The Ontario PC government has recently adopted a more moderate tone than the one struck in its first year at Queens Park, going so far as to back down on some of its more controversial funding cuts. The Fall Economic Outlook and Fiscal Review, released on November 6, allows us to see how the government’s real spending plans measure up to its more moderate words.
Budgets, released around April, present detailed information on expected revenues and planned expenses; they are the principal way governments announce spending and tax policies. Fall updates present in-year adjustments to budgets, which can be due to external economic factors or the upshot of policy changes.
If the Ford government was serious about course-correcting, the fall update was a good place to begin steering the ship in a new direction. Yesterday’s update didn’t quite happen that way.
In her analysis of the update, Sheila Block noted that, although revenues are up and the deficit is down, the Ontario government is sticking to a multi-year plan to cut public services.
What does the fiscal update look like for education funding? The update increases education spending by $186 million in 2019-20. This sounds encouraging, until we unpack the numbers.
Of this total funding change, $122 million is earmarked “to help municipal partners provide child care programs.” A review of the 2019-2020 Education Expenditures Estimates found a $156 million reduction in child care expenses, due mostly to the downloading of costs to municipalities. The government later vowed to postpone this change, first to January 2020, then to 2021. In any case, there remains a $34 million shortfall in this budget line item.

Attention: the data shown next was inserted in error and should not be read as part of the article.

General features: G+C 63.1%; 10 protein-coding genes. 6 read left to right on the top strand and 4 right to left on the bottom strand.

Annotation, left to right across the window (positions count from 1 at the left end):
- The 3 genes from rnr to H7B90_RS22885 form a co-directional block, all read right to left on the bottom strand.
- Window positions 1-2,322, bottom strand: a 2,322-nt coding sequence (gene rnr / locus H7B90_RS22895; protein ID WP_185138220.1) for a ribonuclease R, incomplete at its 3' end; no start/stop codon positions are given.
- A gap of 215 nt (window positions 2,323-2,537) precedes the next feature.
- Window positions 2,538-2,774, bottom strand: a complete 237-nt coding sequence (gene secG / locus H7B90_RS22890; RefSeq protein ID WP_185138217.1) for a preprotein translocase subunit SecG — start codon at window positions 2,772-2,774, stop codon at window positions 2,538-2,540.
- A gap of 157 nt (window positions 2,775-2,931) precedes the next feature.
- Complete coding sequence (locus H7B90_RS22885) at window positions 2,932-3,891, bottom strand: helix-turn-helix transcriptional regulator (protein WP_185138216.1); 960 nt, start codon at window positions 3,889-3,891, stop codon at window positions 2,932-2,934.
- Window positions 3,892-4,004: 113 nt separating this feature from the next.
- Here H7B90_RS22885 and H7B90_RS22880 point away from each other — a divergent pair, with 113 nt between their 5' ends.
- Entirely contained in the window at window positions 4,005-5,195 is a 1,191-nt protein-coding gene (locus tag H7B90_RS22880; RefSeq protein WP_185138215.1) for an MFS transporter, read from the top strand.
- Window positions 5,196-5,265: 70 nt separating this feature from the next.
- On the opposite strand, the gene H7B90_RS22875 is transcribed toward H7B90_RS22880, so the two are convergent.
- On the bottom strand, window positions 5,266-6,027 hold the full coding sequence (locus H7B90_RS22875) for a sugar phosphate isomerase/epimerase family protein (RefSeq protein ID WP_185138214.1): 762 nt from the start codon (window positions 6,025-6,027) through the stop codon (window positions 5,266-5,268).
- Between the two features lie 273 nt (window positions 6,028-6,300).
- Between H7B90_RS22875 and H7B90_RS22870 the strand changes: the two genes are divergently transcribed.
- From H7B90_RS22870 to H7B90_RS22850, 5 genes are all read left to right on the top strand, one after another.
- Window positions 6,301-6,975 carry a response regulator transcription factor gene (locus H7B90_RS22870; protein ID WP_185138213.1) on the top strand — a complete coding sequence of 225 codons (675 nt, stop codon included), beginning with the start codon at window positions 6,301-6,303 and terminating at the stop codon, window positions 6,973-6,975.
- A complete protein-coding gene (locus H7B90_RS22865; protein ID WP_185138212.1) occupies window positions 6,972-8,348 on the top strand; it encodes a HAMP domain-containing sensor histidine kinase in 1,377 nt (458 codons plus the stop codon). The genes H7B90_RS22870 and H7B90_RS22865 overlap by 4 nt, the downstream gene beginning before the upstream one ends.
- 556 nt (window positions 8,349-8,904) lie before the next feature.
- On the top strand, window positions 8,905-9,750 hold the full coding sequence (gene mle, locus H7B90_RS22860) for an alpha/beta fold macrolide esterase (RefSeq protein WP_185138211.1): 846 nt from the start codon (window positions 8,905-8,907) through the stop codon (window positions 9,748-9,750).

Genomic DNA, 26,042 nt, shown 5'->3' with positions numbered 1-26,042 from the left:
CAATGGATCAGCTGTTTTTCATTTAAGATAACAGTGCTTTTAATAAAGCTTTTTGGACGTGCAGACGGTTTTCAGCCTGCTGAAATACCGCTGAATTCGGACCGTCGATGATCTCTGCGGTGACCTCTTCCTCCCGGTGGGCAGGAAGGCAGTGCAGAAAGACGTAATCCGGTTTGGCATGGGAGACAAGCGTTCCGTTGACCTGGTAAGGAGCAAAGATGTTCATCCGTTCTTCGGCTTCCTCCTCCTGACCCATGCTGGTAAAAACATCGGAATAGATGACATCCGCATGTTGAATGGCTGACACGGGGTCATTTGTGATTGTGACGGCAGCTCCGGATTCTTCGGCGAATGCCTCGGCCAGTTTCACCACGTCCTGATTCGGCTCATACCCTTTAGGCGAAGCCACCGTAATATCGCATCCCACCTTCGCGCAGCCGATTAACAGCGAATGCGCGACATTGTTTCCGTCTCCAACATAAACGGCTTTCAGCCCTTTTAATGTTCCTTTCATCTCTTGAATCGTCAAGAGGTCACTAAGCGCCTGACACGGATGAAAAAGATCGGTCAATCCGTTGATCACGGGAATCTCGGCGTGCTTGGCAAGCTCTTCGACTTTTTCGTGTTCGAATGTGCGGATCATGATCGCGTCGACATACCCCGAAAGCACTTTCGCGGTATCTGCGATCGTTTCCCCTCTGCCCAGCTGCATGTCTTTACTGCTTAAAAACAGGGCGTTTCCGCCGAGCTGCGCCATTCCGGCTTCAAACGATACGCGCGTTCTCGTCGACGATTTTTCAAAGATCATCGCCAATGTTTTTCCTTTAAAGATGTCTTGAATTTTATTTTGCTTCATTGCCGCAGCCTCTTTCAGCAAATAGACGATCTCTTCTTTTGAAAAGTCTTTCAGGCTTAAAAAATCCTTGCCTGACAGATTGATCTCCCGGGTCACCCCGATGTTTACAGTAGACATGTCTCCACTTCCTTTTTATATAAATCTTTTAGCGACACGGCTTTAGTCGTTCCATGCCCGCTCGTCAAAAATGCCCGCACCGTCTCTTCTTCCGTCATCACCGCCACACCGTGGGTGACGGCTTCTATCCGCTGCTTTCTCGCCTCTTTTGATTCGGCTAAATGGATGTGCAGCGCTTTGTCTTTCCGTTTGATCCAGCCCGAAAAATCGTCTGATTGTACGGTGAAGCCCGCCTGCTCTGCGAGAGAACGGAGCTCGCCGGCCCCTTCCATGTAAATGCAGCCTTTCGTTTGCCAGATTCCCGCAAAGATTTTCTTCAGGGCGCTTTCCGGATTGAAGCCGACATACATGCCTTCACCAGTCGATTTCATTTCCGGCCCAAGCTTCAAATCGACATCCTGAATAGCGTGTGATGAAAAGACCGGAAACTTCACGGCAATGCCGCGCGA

The remaining $64 million is to “support elementary and secondary education programs.” No further details are provided, but this expense is likely related to the roll-out of three recently announced initiatives: the math strategy, funding for mental health supports, and the expansion of the Specialist High Skills Major program.
These types of programs—delivered in partnership with specialized professionals like tutors, psychologists and social workers—have been traditionally funded through the Education Programs grant. In the 2019 Budget, the Ontario government renamed this grant to Priority and Partnership Funding and slashed it by $157 million. In the revised budget, the remaining shortfall is $93 million.
These funding shortfalls aren’t the only things left unaddressed for in the Economic Outlook and Fiscal Review. The update doesn’t announce any reversals on the larger education funding cuts, which are related to increased class sizes in Grades 4 to 12, mandatory e-learning in grades 9 to 12, the below-inflation cap on wage increases, and the uncertain future of full-day kindergarten. A genuine turn to a more moderate approach ought to have started there.
As we all know, when you add back a little to something from which you have subtracted a lot, the result is still negative. This ‘new’ spending is only partial replacement to deep cuts made in the 2019 Budget.
Ricardo Tranjan is a senior researcher with the Canadian Centre for Policy Alternatives’ Ontario office. Follow Ricardo on Twitter: @ricardo_tranjan.